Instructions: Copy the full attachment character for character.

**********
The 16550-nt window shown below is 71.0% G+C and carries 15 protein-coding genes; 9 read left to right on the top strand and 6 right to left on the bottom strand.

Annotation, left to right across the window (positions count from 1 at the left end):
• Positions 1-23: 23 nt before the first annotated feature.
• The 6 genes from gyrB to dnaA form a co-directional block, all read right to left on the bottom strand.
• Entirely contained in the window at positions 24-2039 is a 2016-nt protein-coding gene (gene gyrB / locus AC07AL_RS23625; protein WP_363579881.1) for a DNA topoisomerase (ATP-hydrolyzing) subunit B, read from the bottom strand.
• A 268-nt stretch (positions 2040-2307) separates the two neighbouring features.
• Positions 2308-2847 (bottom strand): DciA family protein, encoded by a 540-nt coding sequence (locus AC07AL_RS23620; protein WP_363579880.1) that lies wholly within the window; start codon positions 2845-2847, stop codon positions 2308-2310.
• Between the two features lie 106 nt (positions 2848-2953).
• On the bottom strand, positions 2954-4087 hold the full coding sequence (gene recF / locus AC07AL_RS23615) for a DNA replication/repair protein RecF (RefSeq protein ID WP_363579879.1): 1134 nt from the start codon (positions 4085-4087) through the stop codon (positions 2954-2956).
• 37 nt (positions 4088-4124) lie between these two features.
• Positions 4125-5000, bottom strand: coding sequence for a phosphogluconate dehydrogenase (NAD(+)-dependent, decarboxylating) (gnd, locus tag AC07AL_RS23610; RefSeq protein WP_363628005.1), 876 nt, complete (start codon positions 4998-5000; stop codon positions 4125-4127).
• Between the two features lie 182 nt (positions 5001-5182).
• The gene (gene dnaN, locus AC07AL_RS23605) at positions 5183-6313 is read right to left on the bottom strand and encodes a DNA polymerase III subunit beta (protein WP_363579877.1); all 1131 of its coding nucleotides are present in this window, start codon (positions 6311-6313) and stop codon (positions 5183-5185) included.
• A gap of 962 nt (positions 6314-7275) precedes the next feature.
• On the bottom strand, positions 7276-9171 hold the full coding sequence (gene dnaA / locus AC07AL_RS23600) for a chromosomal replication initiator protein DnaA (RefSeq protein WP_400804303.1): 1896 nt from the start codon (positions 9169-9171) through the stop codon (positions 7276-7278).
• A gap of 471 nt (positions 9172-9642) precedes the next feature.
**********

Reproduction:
The 16550-nt window shown below is 71.0% G+C and carries 15 protein-coding genes; 9 read left to right on the top strand and 6 right to left on the bottom strand.

Annotation, left to right across the window (positions count from 1 at the left end):
• Positions 1-23: 23 nt before the first annotated feature.
• The 6 genes from gyrB to dnaA form a co-directional block, all read right to left on the bottom strand.
• Entirely contained in the window at positions 24-2039 is a 2016-nt protein-coding gene (gene gyrB / locus AC07AL_RS23625; protein WP_363579881.1) for a DNA topoisomerase (ATP-hydrolyzing) subunit B, read from the bottom strand.
• A 268-nt stretch (positions 2040-2307) separates the two neighbouring features.
• Positions 2308-2847 (bottom strand): DciA family protein, encoded by a 540-nt coding sequence (locus AC07AL_RS23620; protein WP_363579880.1) that lies wholly within the window; start codon positions 2845-2847, stop codon positions 2308-2310.
• Between the two features lie 106 nt (positions 2848-2953).
• On the bottom strand, positions 2954-4087 hold the full coding sequence (gene recF / locus AC07AL_RS23615) for a DNA replication/repair protein RecF (RefSeq protein ID WP_363579879.1): 1134 nt from the start codon (positions 4085-4087) through the stop codon (positions 2954-2956).
• 37 nt (positions 4088-4124) lie between these two features.
• Positions 4125-5000, bottom strand: coding sequence for a phosphogluconate dehydrogenase (NAD(+)-dependent, decarboxylating) (gnd, locus tag AC07AL_RS23610; RefSeq protein WP_363628005.1), 876 nt, complete (start codon positions 4998-5000; stop codon positions 4125-4127).
• Between the two features lie 182 nt (positions 5001-5182).
• The gene (gene dnaN, locus AC07AL_RS23605) at positions 5183-6313 is read right to left on the bottom strand and encodes a DNA polymerase III subunit beta (protein WP_363579877.1); all 1131 of its coding nucleotides are present in this window, start codon (positions 6311-6313) and stop codon (positions 5183-5185) included.
• A gap of 962 nt (positions 6314-7275) precedes the next feature.
• On the bottom strand, positions 7276-9171 hold the full coding sequence (gene dnaA / locus AC07AL_RS23600) for a chromosomal replication initiator protein DnaA (RefSeq protein WP_400804303.1): 1896 nt from the start codon (positions 9169-9171) through the stop codon (positions 7276-7278).
• A gap of 471 nt (positions 9172-9642) precedes the next feature.